Dover merchant’s assault conviction upheld

DOVER — A downtown Dover merchant’s conviction for fleeing police and causing an injurious accident in 2013 will stand, the Delaware Supreme Court ruled last week.

James A. Wilson’s appeal was “wholly without merit and devoid of any arguably appealable issue,” Justice James T. Vaughn Jr. wrote in a nine-page order.

Also, according to the Supreme Court, the defendant’s attorney “made a conscientious effort to examine the record and has properly determined Wilson could not raise a meritorious claim in this appeal.”

In Superior Court, Wilson was convicted on second-degree assault and disregarding a police officer’s signal counts in March 2016, along with three motor vehicle offenses. He was sentenced to seven years in prison as a habitual offender followed by a year of probation.

Wilson was acquitted of possession of a deadly weapon during the commission of a felony.

James A. Wilson stands outside the Kent County Courthouse during a break in his trial in March 2016. (Delaware State News/file photo)

According to the decision, Wilson raised five issues for the court to consider, including, among others, police allegedly over-reaching on a search warrant that preceded his arrest near his Many Things business on West Loockerman Street.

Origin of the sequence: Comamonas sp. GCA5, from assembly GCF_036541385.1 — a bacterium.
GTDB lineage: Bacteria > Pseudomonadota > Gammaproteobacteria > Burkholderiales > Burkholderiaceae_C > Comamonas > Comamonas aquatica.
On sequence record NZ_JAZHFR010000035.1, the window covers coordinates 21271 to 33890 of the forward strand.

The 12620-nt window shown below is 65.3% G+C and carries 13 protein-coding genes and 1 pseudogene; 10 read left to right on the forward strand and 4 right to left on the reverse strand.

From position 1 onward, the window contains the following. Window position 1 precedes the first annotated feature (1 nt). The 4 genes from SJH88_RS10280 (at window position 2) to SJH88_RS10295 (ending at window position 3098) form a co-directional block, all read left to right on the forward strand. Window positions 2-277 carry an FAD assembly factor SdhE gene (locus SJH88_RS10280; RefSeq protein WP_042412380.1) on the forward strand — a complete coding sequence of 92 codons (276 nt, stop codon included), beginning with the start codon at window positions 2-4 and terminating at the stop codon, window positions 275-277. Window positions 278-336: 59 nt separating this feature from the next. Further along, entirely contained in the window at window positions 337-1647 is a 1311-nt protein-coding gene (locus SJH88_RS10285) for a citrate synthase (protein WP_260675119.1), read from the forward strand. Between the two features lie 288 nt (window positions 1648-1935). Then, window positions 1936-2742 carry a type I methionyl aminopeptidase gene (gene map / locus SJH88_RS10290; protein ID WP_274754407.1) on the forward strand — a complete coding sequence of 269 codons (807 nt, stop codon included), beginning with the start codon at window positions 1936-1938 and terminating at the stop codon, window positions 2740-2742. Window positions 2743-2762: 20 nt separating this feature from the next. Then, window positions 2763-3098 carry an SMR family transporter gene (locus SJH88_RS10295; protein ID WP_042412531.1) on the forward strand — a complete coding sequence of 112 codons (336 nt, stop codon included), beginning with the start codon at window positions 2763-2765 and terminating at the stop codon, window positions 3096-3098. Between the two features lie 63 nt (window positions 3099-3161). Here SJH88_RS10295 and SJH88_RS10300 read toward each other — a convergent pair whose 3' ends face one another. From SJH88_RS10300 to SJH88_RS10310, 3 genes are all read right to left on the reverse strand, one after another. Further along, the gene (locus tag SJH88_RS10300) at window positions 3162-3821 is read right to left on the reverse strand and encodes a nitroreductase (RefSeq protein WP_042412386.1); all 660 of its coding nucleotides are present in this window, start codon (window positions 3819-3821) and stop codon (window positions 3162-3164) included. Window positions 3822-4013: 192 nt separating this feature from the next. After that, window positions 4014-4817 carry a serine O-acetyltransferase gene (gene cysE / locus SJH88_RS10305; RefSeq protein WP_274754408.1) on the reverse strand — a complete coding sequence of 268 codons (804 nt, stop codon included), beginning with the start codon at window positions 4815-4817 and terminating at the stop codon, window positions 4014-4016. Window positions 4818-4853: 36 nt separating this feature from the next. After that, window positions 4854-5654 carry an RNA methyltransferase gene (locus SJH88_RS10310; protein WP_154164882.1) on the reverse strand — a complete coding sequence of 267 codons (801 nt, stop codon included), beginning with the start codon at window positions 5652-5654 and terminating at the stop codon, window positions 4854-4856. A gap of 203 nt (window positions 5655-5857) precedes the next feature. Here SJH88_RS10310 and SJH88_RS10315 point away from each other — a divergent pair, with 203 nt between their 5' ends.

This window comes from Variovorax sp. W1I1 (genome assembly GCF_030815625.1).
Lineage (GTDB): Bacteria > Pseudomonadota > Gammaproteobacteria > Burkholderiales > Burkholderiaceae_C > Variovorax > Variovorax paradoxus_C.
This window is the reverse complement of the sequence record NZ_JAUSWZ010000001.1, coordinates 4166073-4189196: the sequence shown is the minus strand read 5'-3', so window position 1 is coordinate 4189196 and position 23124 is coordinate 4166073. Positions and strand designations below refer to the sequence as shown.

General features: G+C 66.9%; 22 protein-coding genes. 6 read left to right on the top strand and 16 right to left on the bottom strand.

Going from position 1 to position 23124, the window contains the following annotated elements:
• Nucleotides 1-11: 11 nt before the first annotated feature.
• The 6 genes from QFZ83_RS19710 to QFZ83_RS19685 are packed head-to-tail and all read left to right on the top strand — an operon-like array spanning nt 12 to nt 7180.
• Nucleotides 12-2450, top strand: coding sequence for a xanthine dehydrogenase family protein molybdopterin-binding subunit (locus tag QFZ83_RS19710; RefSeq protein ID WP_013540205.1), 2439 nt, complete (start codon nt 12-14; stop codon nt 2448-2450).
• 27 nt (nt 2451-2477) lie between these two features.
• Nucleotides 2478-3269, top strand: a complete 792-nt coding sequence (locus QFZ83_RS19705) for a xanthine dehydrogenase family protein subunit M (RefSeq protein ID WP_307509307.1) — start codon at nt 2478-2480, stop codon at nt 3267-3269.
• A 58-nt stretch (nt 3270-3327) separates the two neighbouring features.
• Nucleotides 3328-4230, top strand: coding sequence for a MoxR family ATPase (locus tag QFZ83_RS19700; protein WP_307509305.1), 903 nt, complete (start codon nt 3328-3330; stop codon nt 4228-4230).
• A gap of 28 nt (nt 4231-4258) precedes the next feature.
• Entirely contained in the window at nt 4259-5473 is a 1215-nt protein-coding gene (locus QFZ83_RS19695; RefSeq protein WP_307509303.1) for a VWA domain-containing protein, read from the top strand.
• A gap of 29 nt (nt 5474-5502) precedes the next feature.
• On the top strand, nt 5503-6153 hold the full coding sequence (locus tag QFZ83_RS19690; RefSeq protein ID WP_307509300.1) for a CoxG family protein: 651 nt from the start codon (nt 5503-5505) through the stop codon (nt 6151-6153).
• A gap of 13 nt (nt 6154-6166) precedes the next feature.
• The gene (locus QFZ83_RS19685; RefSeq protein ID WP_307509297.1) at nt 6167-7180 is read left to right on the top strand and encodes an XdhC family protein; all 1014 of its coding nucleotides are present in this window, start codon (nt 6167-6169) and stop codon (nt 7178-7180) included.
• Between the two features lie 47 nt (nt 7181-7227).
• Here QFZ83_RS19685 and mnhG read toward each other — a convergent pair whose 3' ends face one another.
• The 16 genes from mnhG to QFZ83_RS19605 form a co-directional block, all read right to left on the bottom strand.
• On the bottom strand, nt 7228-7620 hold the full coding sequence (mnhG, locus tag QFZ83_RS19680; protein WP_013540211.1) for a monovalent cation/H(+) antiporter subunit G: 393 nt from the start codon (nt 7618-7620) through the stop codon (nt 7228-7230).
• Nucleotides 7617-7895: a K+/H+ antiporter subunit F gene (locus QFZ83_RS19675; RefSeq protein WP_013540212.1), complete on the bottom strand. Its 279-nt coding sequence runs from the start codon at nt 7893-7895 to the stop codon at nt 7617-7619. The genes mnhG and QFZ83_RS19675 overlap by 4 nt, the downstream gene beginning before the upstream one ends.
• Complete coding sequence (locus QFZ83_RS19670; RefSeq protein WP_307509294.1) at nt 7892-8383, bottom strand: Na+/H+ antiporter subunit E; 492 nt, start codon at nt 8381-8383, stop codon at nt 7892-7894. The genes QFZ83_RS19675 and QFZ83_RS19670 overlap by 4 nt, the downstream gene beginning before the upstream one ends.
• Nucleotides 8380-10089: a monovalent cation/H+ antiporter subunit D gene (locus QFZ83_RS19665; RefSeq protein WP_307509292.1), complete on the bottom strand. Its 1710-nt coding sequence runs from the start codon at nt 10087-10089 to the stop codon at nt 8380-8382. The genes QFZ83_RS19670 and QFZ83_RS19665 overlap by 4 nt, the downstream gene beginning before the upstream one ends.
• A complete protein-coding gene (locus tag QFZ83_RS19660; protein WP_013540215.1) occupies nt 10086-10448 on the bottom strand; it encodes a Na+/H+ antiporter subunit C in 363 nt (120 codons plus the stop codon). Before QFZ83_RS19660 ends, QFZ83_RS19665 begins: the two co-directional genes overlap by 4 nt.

Authorities said at the time they were investigating potential drug-related activities at the business.

Justice Vaughn determined that the warrant authorized police to search Wilson even if he wasn’t physically inside his Many Things store. Officers spotted him near the premises and he fled in a vehicle that broadsided a truck at a nearby intersection and seriously injured the driver, police said.

At trial, Wilson claimed he panicked when police approached him with guns drawn, believed they were going to shoot him and fled without the intention of committing assault.

Evidence showed that “any rational juror could have found Wilson guilty beyond a reasonable doubt of second-degree assault causing serious physical injury to the victim by means of a dangerous instrument.”

The injured driver required six staples to his head and had three ruptured discs that continued to need treatment three years later, according to evidence presented at trial.

While Wilson argued that he couldn’t be convicted of assault based on the deadly weapon not guilty finding, the court pointed to a jury’s ability to provide leniency.

Wilson claimed he received ineffectual counsel during the case, but the Supreme Court does not consider that issue for the first time on direct appeal, Justice Vaughn noted.

Wilson submitted his self-generated appeal on Feb. 16.

Judge Jeffrey Clark issued the sentence in Superior Court on Sept. 13, 2016. Deputy Attorney General Greg Babowal prosecuted the case for the state while attorney John Garey represented Wilson.

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